NEW YORK February 12, 1983 Dozing giant stooped shoulders pile high with white bedclothes too heavy almost, to breathe. Too clean to be you they say who know you wide awake with dirty fingernails and body odor stomping gray slush down boots and sewers. But today no alarm is loud enough. A cold blade traces the length of your neck breaking through to the stubble on your chin. Still you sleep while a few desperate rats steal from your pocket on foot for bread, wondering if the Rapture has come and they’ve been left behind. & Apology I came with scissors in my hand and knocked upon your door. When no one came I turned to go but could not pass those roses in your yard. Do come over for some tea. I’ve lemon, fresh, and nutbread in the oven. We’ll sit and visit at my table And feast upon your roses. & The Quail Clan At dawn you bring your family out To tiptoe in the dew Before the mighty wake to rule This empire fresh and new. Like awkward schoolgirls now you move As one across the grass Your round, gray bellies jutting out Plumes dipping as you pass. You cluck and turn your velvet neck Until it’s very clear Your order is to “take the fence” Of course, the one that’s near. Then one by one you make the flight A giant hop it seems And claim the narrow edge of wood A throne room for a queen. Then back and forth you dip and step Before the cool is gone Framed in sunlight, round and proud Fair ruler of the dawn. & A Sonnet to Autumn: Indian Corn Like tousled towheads clumped beside the door, The idle loafers at the fair lie in A crate or wicker basket asking more Than if they were an edible in a bin. Rows of brilliant porcelain teeth, a red Like wine, rust, gold and waxen yellow mixed At intervals with gray, decay instead, So dark it seems a toothless smile fixed. Their flaxen shocks seem sooted at the roots As moistureless as dimestore crepe paper That falls and twists and back again it shoots Around the pebbles in a mindless caper. For Beauty, harvest rich from stiff stalks torn, Unfading jewels of Autumn, Indian Corn. & Patriarch Mechanic Father of four professors He died today. I see him Tall and thin at the head of the table Bowing his white head Slowly and deliberately giving thanks Eating sardines from the tin, with crackers Teasing us with Norwegian as he asks for the butter. I see him chopping wood in the snow Bending over an engine Folding his tools in the cloth on the fender Washing his hands with Boraxo. I see him sitting at the piano Hear him touch rough fingers to the keys In a hymn. I cannot go the two thousand miles To say goodbye. I smell grease and a winter wind And mourn the passing of a great man. & Whale-Watch From a lecture hall on the thirteenth floor, I watch a great whale move beneath the turquoise surface of the sea, dark, fluid gray distorting. Slip of clouds between sun and sea. Leviathan or Shadow insight? &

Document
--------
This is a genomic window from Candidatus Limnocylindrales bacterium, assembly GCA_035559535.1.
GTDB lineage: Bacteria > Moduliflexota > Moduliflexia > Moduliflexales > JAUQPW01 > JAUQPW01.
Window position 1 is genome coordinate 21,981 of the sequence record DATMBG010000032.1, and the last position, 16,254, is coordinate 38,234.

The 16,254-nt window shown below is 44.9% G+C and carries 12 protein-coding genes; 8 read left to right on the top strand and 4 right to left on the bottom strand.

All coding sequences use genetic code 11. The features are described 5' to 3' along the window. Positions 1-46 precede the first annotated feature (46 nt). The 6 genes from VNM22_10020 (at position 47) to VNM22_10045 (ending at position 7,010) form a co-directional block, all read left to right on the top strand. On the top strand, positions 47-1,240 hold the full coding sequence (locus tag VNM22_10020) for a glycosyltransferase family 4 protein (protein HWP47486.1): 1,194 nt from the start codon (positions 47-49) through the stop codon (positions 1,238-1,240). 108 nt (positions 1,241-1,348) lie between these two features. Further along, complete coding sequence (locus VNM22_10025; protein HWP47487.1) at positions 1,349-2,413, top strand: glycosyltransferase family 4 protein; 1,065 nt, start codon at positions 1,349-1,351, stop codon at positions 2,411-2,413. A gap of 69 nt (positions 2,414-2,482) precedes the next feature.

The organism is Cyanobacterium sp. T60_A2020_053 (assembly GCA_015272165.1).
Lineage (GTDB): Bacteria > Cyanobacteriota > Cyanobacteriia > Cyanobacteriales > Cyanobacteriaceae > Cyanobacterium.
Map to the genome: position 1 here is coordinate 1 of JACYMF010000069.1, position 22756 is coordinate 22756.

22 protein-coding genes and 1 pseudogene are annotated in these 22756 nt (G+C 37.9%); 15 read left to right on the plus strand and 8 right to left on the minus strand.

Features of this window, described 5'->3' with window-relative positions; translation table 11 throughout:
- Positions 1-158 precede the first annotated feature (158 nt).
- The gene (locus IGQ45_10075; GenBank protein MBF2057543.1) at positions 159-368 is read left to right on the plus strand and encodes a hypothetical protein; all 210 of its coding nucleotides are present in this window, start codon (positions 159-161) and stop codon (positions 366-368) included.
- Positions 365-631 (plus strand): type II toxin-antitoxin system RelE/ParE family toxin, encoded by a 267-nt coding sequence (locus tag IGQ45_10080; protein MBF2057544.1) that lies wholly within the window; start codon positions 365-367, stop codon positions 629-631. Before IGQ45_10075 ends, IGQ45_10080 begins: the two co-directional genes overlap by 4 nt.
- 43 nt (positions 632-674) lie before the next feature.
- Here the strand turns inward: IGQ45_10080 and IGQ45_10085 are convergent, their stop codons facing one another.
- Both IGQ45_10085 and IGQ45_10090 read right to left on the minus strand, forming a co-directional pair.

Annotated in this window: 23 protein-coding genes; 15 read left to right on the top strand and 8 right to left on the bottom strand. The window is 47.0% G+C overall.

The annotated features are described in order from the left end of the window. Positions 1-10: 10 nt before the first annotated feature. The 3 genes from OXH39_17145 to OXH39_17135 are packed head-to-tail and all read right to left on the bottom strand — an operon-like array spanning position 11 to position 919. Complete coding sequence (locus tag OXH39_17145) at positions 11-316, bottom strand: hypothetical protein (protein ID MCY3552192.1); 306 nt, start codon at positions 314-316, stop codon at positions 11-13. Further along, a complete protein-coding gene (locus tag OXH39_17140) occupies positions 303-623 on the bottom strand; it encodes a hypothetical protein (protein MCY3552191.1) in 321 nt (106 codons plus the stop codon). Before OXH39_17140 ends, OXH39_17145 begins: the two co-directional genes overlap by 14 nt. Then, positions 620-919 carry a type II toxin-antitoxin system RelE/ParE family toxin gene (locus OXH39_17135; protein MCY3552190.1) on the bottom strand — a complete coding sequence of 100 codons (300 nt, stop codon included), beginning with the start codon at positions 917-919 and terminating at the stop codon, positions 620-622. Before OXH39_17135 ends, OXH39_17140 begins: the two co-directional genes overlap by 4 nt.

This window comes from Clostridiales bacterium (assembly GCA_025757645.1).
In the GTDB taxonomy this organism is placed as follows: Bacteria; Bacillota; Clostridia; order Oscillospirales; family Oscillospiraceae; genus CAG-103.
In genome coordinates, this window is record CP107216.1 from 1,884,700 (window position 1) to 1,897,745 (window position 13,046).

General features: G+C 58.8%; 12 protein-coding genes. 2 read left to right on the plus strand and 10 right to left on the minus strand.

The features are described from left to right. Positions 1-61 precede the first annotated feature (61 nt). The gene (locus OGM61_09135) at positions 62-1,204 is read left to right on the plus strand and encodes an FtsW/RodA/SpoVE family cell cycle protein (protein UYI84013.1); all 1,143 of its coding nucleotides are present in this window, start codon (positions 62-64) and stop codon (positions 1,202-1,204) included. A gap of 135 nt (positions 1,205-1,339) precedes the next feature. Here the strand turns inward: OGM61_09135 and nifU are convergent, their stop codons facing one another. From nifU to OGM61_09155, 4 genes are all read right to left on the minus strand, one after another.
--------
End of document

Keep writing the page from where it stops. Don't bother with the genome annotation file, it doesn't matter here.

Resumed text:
Warning When I’m an old woman I shall wear hiking boots with a long skirt, and a flannel shirt that’s too big for me but smells like my husband. I shall spend my royalty checks on books, gourmet coffee beans, and good toasting bread, and never worry about running out of butter and cheese. I shall sit out on the porch when I’m tired and refresh myself with a bite of chocolate and fresh coffee, and put my feet up on the railing to read. I will go out in my pajamas, barefoot in the morning dew, and pick raspberries for my breakfast to eat with cream and sugar. I shall make Christmas cookies with my grandchildren, letting them use too much flour as they roll them out and make a mess. And we will dance together as they bake, singing and whirling to “Rocking Around the Christmas Tree,” not caring who is watching or if our hips are jiggling. I will tell them stories in the same upstairs bedroom where my grandmother slept and braided her hair, about when their parents were little and we rode bikes and stopped to eat chocolate bars, and baked Christmas cookies, dancing and whirling to “Rocking Around the Christmas Tree” as they baked. And I’ll let them fix my hair and eye makeup, and wear it that way all day, and never be too busy to make popcorn or take a walk or read another story or carry supper out to the porch or listen to the wind in the pines, or remember . . .